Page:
Jun 17, 2013
In the near future, a buzz in your belt or a pulse from your jacket may give you instructions on how to navigate your
Vibrotactile displays mounted around the waist and back are used to study how people use vibrotactile cues to navigate in
unfamiliar environments. (Photo courtesy of the researchers)
Think of it as tactile Morse code: vibrations from a wearable, GPS-linked device that tell you to turn right or left, or
stop, depending on the pattern of pulses you feel. Such a device could free drivers from having to look at maps, and could
also serve as a tactile guide for people with vision and hearing disabilities.
Lynette Jones, a senior research scientist in Massachusetts Institute of Technology’s Department of Mechanical Engineering,
designs wearable tactile displays. Through her work, she’s observed that the skin is a sensitive — though largely untapped —
medium for communication.
“If you compare the skin to the retina, you have about the same number of sensory receptors, you just have them over almost
two square meters of space, unlike the eye where it’s all concentrated in an extremely small area,” Jones says. “The skin is
generally as useful as a very acute area. It’s just that you need to disperse the information that you’re presenting.”
Knowing just how to disperse tactile information across the skin is tricky. For instance, people may be much more sensitive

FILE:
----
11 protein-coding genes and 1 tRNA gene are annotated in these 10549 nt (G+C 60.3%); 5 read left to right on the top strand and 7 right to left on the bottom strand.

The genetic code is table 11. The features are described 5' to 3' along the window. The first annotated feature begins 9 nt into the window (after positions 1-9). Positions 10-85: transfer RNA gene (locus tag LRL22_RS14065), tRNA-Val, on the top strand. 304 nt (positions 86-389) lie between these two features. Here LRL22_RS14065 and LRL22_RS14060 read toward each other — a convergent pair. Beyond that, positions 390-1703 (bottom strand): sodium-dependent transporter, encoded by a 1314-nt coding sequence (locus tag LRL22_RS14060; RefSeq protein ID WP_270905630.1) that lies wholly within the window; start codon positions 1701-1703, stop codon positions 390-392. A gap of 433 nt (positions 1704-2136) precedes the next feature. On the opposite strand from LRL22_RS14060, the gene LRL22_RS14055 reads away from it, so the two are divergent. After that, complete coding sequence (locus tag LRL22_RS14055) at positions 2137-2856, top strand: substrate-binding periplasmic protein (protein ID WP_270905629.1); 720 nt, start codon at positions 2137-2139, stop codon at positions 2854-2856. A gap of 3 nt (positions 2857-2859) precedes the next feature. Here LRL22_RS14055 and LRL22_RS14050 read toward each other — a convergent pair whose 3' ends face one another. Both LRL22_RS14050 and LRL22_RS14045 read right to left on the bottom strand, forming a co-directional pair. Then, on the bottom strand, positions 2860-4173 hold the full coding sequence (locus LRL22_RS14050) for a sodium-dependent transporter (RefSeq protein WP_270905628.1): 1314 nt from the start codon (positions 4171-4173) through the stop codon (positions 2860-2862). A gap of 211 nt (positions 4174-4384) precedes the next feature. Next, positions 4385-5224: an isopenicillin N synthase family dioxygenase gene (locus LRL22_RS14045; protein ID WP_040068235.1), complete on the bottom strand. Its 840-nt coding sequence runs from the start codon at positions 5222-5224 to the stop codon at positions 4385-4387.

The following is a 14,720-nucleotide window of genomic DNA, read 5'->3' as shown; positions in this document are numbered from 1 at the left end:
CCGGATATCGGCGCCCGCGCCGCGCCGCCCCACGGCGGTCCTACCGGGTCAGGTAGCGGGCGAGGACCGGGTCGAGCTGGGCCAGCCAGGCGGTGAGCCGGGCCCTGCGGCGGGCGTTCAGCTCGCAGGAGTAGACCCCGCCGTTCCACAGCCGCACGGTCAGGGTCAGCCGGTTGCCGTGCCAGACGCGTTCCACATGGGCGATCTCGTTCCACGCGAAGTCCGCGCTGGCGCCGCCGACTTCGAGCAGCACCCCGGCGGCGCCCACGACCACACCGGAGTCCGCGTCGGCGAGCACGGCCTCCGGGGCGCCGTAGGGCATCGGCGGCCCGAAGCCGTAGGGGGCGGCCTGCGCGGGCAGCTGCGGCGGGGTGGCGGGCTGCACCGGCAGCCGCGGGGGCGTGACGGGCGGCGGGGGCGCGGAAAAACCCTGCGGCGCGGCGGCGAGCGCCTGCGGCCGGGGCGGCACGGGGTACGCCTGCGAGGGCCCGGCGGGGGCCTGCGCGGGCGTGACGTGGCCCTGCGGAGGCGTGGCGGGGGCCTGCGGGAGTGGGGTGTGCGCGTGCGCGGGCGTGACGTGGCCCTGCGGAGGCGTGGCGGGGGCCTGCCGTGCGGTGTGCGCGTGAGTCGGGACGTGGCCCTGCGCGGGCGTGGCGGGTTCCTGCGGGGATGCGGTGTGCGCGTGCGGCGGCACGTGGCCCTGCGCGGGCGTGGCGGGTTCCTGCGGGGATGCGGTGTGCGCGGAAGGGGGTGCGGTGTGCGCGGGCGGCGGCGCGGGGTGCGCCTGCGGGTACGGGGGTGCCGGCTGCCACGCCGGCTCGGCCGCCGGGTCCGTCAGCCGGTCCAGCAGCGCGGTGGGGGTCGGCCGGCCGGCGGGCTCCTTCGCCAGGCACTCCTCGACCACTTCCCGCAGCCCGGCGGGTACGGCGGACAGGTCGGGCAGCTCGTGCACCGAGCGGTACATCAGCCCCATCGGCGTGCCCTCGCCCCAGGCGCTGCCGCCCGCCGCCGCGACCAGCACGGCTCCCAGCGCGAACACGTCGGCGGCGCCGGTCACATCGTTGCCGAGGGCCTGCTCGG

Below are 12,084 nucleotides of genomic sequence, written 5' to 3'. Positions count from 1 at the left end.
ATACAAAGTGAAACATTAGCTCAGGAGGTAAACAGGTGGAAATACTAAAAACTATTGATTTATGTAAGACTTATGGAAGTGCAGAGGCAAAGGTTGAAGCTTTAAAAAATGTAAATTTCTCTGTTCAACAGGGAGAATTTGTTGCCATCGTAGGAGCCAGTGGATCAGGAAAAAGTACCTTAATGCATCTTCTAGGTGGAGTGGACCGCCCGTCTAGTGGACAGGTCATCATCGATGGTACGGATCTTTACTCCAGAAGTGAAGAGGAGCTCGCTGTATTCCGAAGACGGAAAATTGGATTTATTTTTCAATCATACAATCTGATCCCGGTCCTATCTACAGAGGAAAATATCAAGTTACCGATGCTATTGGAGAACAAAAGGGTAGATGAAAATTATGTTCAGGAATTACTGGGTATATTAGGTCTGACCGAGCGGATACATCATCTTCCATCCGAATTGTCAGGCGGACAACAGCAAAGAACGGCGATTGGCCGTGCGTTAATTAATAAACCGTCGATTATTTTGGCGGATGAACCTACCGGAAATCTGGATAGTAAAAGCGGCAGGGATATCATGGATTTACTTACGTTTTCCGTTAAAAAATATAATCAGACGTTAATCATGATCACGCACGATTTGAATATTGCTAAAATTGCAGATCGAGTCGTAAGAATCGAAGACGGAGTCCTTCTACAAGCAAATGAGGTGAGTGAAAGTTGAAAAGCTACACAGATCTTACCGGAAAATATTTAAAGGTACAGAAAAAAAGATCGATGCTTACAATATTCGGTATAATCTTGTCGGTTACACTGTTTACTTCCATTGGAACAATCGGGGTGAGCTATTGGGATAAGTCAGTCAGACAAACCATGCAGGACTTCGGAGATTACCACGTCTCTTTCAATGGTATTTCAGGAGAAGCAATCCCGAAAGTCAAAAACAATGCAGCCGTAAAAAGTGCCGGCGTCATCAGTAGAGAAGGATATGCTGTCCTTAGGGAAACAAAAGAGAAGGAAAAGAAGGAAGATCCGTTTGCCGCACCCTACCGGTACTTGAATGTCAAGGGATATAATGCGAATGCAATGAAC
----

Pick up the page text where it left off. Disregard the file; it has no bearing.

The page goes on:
to stimuli on areas like the hand, as opposed to the forearm, and may respond best to certain patterns of vibrations. Such
information on skin responsiveness could help designers determine the best configuration of motors in a display, given where
on the skin a device would be worn.
Now Jones has built an array that precisely tracks a motor’s vibrations through skin in three dimensions. The array consists
of eight miniature accelerometers and a single pancake motor — a type of vibrating motor used in cellphones. She used the
array to measure motor vibrations in three locations: the palm of the hand, the forearm and the thigh. From her studies with
eight healthy participants, Jones found that a motor’s mechanical vibrations through skin drop off quickly in all three
locations, within 8 millimeters from where the vibrations originated.
Jones also gauged participants’ perception of vibrations, fitting them with a 3-by-3 array of pancake motors in these three
locations on the body. While skin generally stopped vibrating 8 millimeters from the source, most people continued to
perceive the vibrations as far away as 24 millimeters.
When participants were asked to identify specific locations of motors within the array, they were much more sensitive on the
palm than on the forearm or thigh. But in all three locations, people were better at picking out vibrations in the four
corners of the array, versus the inner motors, leading Jones to posit that perhaps people use the edges of their limbs to
localize vibrations and other stimuli.
“For a lot of sensory modalities, you have to work out what it is people can process, as one of the dictates for how you